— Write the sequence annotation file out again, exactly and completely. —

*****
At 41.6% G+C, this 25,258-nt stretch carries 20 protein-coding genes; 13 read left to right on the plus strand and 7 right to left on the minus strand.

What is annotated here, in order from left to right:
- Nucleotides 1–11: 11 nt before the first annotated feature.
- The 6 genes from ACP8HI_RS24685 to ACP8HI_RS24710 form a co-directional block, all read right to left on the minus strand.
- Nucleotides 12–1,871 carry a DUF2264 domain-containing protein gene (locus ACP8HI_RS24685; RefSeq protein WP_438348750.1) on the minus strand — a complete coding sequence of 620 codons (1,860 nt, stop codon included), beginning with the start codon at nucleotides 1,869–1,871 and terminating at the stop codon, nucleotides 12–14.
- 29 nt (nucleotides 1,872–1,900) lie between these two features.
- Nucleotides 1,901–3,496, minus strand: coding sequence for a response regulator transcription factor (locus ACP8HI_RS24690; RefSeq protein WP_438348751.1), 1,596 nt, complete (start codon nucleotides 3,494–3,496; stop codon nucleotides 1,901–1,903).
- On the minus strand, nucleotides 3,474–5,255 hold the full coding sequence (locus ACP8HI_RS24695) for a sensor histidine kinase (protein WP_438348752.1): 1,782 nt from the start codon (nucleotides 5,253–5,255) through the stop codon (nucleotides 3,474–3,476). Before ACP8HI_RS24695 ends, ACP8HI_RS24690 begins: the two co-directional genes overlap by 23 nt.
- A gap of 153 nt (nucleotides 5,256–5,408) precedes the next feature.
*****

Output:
At 41.6% G+C, this 25,258-nt stretch carries 20 protein-coding genes; 13 read left to right on the plus strand and 7 right to left on the minus strand.

What is annotated here, in order from left to right:
- Nucleotides 1–11: 11 nt before the first annotated feature.
- The 6 genes from ACP8HI_RS24685 to ACP8HI_RS24710 form a co-directional block, all read right to left on the minus strand.
- Nucleotides 12–1,871 carry a DUF2264 domain-containing protein gene (locus ACP8HI_RS24685; RefSeq protein WP_438348750.1) on the minus strand — a complete coding sequence of 620 codons (1,860 nt, stop codon included), beginning with the start codon at nucleotides 1,869–1,871 and terminating at the stop codon, nucleotides 12–14.
- 29 nt (nucleotides 1,872–1,900) lie between these two features.
- Nucleotides 1,901–3,496, minus strand: coding sequence for a response regulator transcription factor (locus ACP8HI_RS24690; RefSeq protein WP_438348751.1), 1,596 nt, complete (start codon nucleotides 3,494–3,496; stop codon nucleotides 1,901–1,903).
- On the minus strand, nucleotides 3,474–5,255 hold the full coding sequence (locus ACP8HI_RS24695) for a sensor histidine kinase (protein WP_438348752.1): 1,782 nt from the start codon (nucleotides 5,253–5,255) through the stop codon (nucleotides 3,474–3,476). Before ACP8HI_RS24695 ends, ACP8HI_RS24690 begins: the two co-directional genes overlap by 23 nt.
- A gap of 153 nt (nucleotides 5,256–5,408) precedes the next feature.